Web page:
Phylogenetics in Clarkia (Onagraceae): Restriction Site Mapping of Chloroplast DNA
Restriction site maps of chloroplast DNA (cpDNA), maternally inherited in Clarkia, were obtained in representative species of all seven diploid sections, the allotetraploid sect. Clarkia, and the outgroup Epilobium brachycarpum. CpDNA restriction site variation was analyzed by Wagner and Dollo parsimony, bootstrapping, and genetic distance methods. Four shortest Wagner trees, one of which was also the shortest Dollo and Bootstrap majority-rule tree, were examined along with 21 one-step longer trees. Section Myxocarpa was placed as basal in Clarkia followed by a trichotomy of the Rhodanthos lineage, the Eucharidium/Clarkia lineage, and the lineage including sects. Sympherica, Phaeostoma, Fibula, and Godetia. However, when trees only one step longer are considered, many of these sectional alignments are lost. Early and rapid divergence of most sectional lineages, coupled with higher rates of cpDNA restriction site homoplasy, is proposed to account for the lack of many synapomorphic restriction site characters at the sectional level in Clarkia. A comparison of the cpDNA results to morphology, cytology, and biogeography with respect to intersectional relationships is presented. Diploid sect. Fibula, previously believed to have originated through intersectional crossing between sects. Phaeostoma and Sympherica, has a chloroplast genome similar to one species of sect. Phaeostoma. Monophyletic lineages as previously described on the basis of the distribution of duplicated PGI genes are supported, but not fully so. The origin of the allotetraploid C. pulchella involved sect. Eucharidium as the maternal diploid parent and sect. Myxocarpa as the paternal diploid parent. The origin of C. pulchella was ancient, predating the divergence of the two extant species of sect. Eucharidium.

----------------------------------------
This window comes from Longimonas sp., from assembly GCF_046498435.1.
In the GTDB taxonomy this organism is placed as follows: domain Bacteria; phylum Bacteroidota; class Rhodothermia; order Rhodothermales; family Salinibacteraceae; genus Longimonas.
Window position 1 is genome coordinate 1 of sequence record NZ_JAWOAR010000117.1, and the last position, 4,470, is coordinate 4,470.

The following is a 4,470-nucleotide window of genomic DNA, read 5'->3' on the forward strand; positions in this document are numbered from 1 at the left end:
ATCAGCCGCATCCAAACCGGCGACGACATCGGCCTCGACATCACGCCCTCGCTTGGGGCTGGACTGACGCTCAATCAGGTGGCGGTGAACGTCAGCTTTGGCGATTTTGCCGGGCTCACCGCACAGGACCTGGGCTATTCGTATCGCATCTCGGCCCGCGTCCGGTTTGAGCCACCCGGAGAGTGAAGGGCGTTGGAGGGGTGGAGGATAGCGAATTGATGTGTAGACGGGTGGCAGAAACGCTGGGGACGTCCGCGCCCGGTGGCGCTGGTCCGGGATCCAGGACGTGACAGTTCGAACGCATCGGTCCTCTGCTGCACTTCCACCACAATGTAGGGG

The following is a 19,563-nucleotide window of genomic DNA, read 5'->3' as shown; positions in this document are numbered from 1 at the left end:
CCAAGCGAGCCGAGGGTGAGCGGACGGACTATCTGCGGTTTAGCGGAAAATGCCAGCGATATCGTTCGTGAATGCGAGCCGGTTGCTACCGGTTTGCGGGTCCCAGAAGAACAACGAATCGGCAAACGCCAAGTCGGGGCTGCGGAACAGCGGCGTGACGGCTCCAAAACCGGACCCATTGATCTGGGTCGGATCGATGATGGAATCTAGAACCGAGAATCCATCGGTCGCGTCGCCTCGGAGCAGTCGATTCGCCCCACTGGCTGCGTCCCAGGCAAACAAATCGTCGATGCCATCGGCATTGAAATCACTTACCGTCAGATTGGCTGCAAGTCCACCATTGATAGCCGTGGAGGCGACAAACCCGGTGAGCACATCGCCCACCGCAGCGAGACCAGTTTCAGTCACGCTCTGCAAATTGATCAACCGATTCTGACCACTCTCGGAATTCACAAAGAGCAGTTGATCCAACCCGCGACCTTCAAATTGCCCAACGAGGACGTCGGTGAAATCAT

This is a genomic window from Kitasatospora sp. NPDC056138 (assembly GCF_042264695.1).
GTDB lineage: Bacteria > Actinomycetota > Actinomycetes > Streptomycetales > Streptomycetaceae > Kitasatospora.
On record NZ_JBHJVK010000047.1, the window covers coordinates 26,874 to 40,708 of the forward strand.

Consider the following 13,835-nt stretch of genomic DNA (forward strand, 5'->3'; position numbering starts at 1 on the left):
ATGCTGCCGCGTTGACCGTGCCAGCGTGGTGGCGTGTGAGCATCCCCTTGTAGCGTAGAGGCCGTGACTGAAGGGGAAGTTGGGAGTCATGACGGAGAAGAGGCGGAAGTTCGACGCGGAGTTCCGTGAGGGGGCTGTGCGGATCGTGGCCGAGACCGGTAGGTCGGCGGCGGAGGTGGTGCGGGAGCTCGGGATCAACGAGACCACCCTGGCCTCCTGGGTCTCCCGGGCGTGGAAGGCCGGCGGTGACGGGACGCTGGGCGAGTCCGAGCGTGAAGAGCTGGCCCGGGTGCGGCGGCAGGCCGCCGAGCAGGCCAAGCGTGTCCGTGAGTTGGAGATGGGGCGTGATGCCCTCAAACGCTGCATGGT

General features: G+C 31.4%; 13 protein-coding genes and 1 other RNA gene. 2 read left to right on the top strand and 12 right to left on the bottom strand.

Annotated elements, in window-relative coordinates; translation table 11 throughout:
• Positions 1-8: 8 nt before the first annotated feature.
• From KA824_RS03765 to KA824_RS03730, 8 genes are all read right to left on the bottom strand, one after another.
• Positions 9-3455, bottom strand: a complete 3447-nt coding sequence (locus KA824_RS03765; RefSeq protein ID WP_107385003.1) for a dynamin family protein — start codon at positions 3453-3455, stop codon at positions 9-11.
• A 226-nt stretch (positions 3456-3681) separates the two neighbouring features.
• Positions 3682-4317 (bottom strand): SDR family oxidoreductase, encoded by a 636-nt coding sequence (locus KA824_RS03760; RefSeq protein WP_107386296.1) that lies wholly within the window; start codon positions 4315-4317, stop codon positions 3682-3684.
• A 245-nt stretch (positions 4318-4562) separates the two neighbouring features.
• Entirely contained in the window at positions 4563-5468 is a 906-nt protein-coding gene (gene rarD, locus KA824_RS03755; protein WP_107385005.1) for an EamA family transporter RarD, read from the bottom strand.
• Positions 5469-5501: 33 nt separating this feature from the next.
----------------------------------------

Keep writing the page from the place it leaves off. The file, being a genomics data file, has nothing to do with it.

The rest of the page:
Kenneth J. Sytsma, James F. Smith, and L. D. Gottlieb. "Phylogenetics in Clarkia (Onagraceae): Restriction Site Mapping of Chloroplast DNA" Systematic Botany 15.2 (1990): 280-295.
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